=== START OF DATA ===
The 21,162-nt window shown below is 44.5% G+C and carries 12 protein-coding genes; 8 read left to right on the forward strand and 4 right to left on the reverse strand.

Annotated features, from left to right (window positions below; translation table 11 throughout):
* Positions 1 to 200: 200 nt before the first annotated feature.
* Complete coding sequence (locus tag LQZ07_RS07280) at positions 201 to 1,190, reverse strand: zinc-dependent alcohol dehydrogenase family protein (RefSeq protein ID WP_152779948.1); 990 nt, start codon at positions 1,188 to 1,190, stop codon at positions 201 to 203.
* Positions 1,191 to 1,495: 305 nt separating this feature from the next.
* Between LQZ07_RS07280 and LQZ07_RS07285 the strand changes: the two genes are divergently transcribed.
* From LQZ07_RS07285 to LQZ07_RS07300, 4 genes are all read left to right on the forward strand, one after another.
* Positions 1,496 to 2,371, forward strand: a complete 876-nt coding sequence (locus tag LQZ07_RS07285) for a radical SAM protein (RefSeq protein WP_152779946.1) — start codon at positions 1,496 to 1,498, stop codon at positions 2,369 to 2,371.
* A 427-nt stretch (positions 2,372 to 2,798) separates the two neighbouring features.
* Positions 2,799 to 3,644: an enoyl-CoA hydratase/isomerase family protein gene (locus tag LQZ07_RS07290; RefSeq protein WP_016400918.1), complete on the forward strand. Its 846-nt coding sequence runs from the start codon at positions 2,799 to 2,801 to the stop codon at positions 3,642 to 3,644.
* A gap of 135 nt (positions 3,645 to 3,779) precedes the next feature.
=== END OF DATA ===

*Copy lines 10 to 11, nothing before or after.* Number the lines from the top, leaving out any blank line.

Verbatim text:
* Positions 2,799 to 3,644: an enoyl-CoA hydratase/isomerase family protein gene (locus tag LQZ07_RS07290; RefSeq protein WP_016400918.1), complete on the forward strand. Its 846-nt coding sequence runs from the start codon at positions 2,799 to 2,801 to the stop codon at positions 3,642 to 3,644.
* A gap of 135 nt (positions 3,645 to 3,779) precedes the next feature.